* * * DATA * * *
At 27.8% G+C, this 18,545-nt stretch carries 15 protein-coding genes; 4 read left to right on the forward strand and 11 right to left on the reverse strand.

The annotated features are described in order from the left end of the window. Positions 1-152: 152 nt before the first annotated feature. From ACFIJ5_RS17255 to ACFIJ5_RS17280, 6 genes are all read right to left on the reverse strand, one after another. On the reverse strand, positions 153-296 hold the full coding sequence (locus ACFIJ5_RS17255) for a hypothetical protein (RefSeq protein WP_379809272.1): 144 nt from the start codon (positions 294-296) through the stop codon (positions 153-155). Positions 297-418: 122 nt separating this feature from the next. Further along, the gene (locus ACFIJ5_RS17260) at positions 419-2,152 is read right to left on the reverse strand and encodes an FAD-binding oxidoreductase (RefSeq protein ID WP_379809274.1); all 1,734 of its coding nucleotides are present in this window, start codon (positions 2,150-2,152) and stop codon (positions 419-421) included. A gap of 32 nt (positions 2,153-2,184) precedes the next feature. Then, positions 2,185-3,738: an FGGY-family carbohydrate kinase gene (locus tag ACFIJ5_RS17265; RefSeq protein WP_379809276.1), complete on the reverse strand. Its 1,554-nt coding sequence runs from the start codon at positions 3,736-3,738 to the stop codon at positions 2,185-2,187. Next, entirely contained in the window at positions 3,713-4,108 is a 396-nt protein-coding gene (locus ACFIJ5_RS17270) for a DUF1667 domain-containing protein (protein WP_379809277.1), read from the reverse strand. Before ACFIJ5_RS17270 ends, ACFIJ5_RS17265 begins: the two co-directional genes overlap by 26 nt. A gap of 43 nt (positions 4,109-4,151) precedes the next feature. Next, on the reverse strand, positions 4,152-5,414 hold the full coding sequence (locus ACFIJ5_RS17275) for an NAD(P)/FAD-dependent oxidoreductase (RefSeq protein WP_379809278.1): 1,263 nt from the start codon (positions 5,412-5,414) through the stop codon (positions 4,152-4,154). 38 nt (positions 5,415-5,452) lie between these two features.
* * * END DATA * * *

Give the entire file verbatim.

At 27.8% G+C, this 18,545-nt stretch carries 15 protein-coding genes; 4 read left to right on the forward strand and 11 right to left on the reverse strand.

The annotated features are described in order from the left end of the window. Positions 1-152: 152 nt before the first annotated feature. From ACFIJ5_RS17255 to ACFIJ5_RS17280, 6 genes are all read right to left on the reverse strand, one after another. On the reverse strand, positions 153-296 hold the full coding sequence (locus ACFIJ5_RS17255) for a hypothetical protein (RefSeq protein WP_379809272.1): 144 nt from the start codon (positions 294-296) through the stop codon (positions 153-155). Positions 297-418: 122 nt separating this feature from the next. Further along, the gene (locus ACFIJ5_RS17260) at positions 419-2,152 is read right to left on the reverse strand and encodes an FAD-binding oxidoreductase (RefSeq protein ID WP_379809274.1); all 1,734 of its coding nucleotides are present in this window, start codon (positions 2,150-2,152) and stop codon (positions 419-421) included. A gap of 32 nt (positions 2,153-2,184) precedes the next feature. Then, positions 2,185-3,738: an FGGY-family carbohydrate kinase gene (locus tag ACFIJ5_RS17265; RefSeq protein WP_379809276.1), complete on the reverse strand. Its 1,554-nt coding sequence runs from the start codon at positions 3,736-3,738 to the stop codon at positions 2,185-2,187. Next, entirely contained in the window at positions 3,713-4,108 is a 396-nt protein-coding gene (locus ACFIJ5_RS17270) for a DUF1667 domain-containing protein (protein WP_379809277.1), read from the reverse strand. Before ACFIJ5_RS17270 ends, ACFIJ5_RS17265 begins: the two co-directional genes overlap by 26 nt. A gap of 43 nt (positions 4,109-4,151) precedes the next feature. Next, on the reverse strand, positions 4,152-5,414 hold the full coding sequence (locus ACFIJ5_RS17275) for an NAD(P)/FAD-dependent oxidoreductase (RefSeq protein WP_379809278.1): 1,263 nt from the start codon (positions 5,412-5,414) through the stop codon (positions 4,152-4,154). 38 nt (positions 5,415-5,452) lie between these two features.